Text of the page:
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Updated: February 14, 2012 17:24 IST

A dance for Devi

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Embodying Grace Alarmel Valli Photo: K. Ananthan
The Hindu
Embodying Grace Alarmel Valli Photo: K. Ananthan

In a spectacular setting outside the Devi temple on the foothills of Velliangiri, Alarmel Valli gives a performance that must have pleased the goddess

We sit on large floor cushions at Isha Yoga Center. There is pin drop silence as we watch thousands of oil lamps flickering on the temple walls behind the stage. We hear anklets and there she is, Alarmel Valli, flame-like in fiery orange and purple. What follows is a paean to Shakti. Valli's dance describes the goddess in all her glory — from creation to destruction, from the sensual to the sublime, from power to compassion — she is omniscient. Valli sparkles as she darts about the stage. She is a waterfall now, the full moon, the terrifying lightening, the dancing peacock… Her hands and feet describe a blooming lotus, the fluttering birds, the doe-eyed deer and the softly flowing stream.

The spell remains unbroken even when there is a brief technical glitch and the sound and lights go off. In the light of the oil lamps to the sound of the now-muted mridangam and flute, Valli's performance is even more riveting.

Valli's next performance celebrates Krishna. From a toddler who wants his mother Yashodha to bring down the tasty-looking moon for him to eat, to the handsome cowherd who has the gopikas fawning over him, from Radha's beloved to Kaaliya's vanquisher, Krishna is both accessible yet infinite, intimate yet cosmic. The performance is liberally sprinkled with verses from ancient texts, and Valli explains the meaning and significance of each one. Through dance, she beautifully captures the inflections, the moods, the emotions and the philosophy of each hoary composition.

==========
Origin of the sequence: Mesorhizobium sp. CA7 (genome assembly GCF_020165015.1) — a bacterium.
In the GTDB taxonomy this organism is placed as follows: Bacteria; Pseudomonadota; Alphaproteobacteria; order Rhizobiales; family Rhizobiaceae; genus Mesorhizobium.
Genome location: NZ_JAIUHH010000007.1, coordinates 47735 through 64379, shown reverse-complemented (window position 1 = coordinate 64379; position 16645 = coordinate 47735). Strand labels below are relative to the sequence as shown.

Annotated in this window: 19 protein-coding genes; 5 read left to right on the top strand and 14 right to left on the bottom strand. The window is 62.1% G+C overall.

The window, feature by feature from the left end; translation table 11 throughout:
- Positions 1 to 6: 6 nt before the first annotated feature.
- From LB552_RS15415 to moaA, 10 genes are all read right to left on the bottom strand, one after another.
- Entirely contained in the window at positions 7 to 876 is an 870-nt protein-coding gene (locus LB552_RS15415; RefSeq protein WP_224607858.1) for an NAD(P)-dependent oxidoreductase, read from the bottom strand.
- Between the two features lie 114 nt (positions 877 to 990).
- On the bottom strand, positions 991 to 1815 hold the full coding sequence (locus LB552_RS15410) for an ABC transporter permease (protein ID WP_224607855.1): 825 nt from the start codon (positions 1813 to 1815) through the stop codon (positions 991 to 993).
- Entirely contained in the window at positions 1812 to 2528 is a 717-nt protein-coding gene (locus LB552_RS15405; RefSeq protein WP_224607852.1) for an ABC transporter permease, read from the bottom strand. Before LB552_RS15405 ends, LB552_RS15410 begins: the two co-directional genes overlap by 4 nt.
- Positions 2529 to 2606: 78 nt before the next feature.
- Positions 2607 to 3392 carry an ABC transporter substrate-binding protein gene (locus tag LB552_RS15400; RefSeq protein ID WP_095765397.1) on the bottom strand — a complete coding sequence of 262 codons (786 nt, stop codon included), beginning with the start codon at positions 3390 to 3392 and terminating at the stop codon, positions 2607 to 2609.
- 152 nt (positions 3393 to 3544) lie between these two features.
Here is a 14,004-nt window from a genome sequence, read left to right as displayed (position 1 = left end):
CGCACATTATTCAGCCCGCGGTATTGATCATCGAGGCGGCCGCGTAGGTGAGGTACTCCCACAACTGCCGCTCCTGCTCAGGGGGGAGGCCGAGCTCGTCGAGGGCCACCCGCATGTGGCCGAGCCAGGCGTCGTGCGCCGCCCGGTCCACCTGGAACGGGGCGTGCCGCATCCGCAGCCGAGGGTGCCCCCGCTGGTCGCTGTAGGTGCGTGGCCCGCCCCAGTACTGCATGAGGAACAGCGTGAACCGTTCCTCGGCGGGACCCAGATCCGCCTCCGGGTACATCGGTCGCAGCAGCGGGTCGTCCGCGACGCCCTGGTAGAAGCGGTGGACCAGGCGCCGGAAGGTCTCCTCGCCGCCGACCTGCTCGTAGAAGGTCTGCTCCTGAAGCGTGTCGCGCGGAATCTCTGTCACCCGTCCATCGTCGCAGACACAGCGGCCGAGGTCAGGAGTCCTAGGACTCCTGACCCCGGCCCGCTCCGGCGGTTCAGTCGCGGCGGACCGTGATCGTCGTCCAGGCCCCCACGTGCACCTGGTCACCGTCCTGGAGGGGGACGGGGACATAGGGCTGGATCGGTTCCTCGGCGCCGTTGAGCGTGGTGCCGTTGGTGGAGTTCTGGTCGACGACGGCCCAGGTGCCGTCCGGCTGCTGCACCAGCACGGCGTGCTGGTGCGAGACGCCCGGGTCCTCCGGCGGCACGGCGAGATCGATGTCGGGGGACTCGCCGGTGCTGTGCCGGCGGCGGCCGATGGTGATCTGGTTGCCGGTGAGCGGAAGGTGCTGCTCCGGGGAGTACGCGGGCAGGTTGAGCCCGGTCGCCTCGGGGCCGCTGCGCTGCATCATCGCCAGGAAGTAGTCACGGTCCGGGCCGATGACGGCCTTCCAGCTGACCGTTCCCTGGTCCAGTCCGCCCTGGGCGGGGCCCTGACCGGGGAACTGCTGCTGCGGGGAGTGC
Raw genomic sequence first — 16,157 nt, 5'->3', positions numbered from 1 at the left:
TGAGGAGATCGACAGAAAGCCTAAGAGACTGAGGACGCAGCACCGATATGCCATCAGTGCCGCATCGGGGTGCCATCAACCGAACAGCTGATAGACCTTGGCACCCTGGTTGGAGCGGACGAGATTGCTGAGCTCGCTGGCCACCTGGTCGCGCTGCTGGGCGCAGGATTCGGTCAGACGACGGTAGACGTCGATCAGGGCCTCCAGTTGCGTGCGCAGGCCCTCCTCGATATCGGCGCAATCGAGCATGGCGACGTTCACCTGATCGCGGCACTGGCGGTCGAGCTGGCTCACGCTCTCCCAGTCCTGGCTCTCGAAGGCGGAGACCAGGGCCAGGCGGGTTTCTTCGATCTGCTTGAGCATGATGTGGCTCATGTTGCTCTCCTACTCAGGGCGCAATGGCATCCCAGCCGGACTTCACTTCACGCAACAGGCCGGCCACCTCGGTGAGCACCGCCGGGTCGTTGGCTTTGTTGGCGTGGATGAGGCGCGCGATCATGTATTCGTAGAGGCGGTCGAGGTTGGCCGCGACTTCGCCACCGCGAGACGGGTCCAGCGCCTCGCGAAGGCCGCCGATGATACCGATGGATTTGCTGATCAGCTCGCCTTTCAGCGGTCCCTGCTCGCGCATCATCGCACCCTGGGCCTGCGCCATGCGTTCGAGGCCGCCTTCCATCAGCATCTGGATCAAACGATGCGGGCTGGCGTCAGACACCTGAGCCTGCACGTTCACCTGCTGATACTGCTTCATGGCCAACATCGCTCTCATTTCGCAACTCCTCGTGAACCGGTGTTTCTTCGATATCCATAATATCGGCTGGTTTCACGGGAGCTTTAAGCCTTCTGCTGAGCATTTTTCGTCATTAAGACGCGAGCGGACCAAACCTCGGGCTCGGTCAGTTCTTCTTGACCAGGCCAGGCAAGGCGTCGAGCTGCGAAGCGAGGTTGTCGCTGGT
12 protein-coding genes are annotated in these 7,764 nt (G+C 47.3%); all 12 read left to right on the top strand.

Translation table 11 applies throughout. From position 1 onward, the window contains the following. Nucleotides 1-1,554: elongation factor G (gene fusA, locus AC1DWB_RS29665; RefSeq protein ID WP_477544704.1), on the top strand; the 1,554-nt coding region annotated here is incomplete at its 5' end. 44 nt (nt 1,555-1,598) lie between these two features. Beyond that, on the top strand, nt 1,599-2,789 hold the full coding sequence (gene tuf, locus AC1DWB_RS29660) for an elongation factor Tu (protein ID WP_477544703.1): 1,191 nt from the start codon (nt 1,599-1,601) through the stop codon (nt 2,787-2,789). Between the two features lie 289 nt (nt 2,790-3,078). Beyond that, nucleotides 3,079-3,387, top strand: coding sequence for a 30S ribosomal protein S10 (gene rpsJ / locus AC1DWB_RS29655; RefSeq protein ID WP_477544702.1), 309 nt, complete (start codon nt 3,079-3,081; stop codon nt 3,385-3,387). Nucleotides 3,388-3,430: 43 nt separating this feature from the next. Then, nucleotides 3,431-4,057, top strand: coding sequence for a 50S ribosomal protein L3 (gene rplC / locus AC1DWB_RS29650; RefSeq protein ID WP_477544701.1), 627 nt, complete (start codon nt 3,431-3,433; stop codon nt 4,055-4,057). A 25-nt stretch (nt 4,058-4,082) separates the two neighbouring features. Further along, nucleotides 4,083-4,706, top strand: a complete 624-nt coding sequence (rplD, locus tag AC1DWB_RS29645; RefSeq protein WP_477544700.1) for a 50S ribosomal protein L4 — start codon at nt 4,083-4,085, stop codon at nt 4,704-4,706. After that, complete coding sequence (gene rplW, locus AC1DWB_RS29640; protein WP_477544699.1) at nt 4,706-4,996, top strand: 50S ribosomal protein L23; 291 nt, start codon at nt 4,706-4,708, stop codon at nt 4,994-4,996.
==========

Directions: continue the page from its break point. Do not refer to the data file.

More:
There is one more treat in store for the audience. Valli dedicates it to Sadguru Jaggi Vasudev. It is a piece that is set to verse composed by Arundhathi Subramaniam. The poetess is present at the gathering and she reads out her poem. It is about a woman waiting for her lover. Arundhathi and Valli have collaborated on the piece, and the result is beautiful and evocative. Valli is at pains to point out that it is a contemporary poem, but her dance is wholly traditional.

Alarmel Valli's accompanying musicians were are C.K. Vasudevan on the Nattuvangam, Nandini Anand Sharma on the vocals, K.P. Nandini on the violin, Shaktivel on the Mridangam and Shruti Sagar on the flute. S.R. Murugan handled the lights.

Pankaja Srinivasan's review of the "performance that must have pleased the goddess" left me wondering whether the goddess has been indeed pleased or not. That's the question that Sadguru Jaggi Vasudev is supposed to be qualified to have answered clearly as we are living at the times when every dancer, classical or not, makes all sorts of divine claims.
Regardless, the clue to this question can be found in Natya Shastra,
where Bharata Muni unequivocally states that it is only the dance
consisting of the 108 karanas that can please the gods, and further
elaborates the difference between the divine likings and the human,
ending with a very clear and lucid description of "Divine Success"
and "Human Success" of a performance. To dance to a paean to Shakti is fine, but how is it related to the the dance of Shiva and Shakti that they danced in Tillai and which is depicted in Chidambaram in 108 karanas? Or was it just a different Shakti?

from:  P.Maheshwari
Posted on: Feb 16, 2012 at 22:11 IST
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